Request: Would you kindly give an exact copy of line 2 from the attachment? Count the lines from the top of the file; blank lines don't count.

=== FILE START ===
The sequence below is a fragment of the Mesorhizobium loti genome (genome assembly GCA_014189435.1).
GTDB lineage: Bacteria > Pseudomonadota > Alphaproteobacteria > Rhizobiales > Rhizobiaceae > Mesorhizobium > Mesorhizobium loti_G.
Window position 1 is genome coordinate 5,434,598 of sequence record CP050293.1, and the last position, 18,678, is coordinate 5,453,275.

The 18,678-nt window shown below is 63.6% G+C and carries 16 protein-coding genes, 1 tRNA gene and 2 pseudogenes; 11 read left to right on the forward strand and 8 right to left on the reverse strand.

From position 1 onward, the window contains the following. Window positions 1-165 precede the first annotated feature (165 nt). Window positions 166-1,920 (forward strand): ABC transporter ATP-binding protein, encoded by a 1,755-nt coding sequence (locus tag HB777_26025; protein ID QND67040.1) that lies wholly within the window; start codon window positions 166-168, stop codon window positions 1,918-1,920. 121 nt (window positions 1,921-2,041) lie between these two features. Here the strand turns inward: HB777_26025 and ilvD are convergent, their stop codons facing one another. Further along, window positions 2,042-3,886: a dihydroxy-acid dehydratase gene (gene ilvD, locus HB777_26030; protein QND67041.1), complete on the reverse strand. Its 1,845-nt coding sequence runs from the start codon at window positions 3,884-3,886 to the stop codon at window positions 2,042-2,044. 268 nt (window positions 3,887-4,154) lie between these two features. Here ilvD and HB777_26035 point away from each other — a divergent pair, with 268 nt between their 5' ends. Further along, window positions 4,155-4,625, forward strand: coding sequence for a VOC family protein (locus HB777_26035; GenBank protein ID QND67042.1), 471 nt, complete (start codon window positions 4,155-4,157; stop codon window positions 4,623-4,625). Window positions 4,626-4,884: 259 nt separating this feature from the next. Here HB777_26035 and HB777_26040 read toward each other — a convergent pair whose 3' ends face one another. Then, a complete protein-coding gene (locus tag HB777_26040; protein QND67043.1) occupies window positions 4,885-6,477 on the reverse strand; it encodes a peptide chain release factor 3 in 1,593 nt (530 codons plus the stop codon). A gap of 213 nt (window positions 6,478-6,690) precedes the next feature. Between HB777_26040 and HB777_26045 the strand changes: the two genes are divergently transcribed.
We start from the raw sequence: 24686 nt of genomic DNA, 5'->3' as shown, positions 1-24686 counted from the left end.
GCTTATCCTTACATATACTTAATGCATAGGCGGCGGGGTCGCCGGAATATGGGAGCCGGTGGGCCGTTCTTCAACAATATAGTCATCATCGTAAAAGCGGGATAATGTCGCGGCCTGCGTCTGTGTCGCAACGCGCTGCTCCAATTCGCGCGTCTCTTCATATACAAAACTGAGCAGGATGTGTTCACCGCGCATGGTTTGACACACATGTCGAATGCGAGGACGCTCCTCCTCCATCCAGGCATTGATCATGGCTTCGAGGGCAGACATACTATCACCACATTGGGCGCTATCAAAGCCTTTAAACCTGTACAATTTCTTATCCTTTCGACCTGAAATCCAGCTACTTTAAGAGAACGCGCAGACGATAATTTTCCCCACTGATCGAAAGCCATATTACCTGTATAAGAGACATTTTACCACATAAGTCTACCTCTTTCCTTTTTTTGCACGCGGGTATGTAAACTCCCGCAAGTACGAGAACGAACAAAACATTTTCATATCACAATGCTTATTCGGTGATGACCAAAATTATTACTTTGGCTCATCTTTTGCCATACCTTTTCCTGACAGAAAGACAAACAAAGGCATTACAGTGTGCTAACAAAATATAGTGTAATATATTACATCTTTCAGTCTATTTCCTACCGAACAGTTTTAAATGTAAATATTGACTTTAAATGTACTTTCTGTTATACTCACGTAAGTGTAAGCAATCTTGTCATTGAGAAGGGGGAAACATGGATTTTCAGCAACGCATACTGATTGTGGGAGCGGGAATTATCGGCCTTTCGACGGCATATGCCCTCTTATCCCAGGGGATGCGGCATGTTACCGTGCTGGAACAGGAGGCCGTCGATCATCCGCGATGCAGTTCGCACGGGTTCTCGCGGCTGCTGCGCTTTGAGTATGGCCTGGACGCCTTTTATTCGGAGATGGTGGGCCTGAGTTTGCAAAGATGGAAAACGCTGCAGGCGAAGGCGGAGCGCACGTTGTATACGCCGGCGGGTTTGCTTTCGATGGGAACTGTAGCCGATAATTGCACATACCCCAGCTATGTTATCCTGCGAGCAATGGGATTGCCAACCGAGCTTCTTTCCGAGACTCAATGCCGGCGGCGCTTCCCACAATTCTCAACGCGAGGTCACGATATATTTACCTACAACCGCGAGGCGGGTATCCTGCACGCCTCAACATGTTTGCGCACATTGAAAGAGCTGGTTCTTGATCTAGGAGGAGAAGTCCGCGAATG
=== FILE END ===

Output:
GTDB lineage: Bacteria > Pseudomonadota > Alphaproteobacteria > Rhizobiales > Rhizobiaceae > Mesorhizobium > Mesorhizobium loti_G.